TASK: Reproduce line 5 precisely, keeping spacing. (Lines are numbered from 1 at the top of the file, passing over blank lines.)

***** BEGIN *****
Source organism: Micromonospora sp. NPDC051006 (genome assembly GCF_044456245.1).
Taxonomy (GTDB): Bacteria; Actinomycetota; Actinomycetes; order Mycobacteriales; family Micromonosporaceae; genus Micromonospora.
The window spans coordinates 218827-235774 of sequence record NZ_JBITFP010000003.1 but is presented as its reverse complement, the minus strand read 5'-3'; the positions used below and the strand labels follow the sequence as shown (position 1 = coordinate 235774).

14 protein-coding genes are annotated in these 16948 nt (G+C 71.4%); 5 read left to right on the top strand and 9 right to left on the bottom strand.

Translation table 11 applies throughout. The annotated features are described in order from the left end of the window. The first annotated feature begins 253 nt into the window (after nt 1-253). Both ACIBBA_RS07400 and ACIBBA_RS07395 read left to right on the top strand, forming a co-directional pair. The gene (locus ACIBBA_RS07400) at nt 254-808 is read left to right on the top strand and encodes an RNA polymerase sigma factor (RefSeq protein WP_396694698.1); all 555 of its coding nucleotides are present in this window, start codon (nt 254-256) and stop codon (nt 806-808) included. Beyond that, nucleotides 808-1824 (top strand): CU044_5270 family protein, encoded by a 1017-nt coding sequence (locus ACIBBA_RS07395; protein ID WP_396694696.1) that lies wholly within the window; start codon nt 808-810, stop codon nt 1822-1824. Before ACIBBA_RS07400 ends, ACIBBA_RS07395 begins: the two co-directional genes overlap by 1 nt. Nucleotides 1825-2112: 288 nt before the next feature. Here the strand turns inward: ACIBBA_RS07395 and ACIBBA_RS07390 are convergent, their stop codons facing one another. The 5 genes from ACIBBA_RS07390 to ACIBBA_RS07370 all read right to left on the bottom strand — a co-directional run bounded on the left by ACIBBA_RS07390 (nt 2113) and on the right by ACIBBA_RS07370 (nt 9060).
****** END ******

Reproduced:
Translation table 11 applies throughout. The annotated features are described in order from the left end of the window. The first annotated feature begins 253 nt into the window (after nt 1-253). Both ACIBBA_RS07400 and ACIBBA_RS07395 read left to right on the top strand, forming a co-directional pair. The gene (locus ACIBBA_RS07400) at nt 254-808 is read left to right on the top strand and encodes an RNA polymerase sigma factor (RefSeq protein WP_396694698.1); all 555 of its coding nucleotides are present in this window, start codon (nt 254-256) and stop codon (nt 806-808) included. Beyond that, nucleotides 808-1824 (top strand): CU044_5270 family protein, encoded by a 1017-nt coding sequence (locus ACIBBA_RS07395; protein ID WP_396694696.1) that lies wholly within the window; start codon nt 808-810, stop codon nt 1822-1824. Before ACIBBA_RS07400 ends, ACIBBA_RS07395 begins: the two co-directional genes overlap by 1 nt. Nucleotides 1825-2112: 288 nt before the next feature. Here the strand turns inward: ACIBBA_RS07395 and ACIBBA_RS07390 are convergent, their stop codons facing one another. The 5 genes from ACIBBA_RS07390 to ACIBBA_RS07370 all read right to left on the bottom strand — a co-directional run bounded on the left by ACIBBA_RS07390 (nt 2113) and on the right by ACIBBA_RS07370 (nt 9060).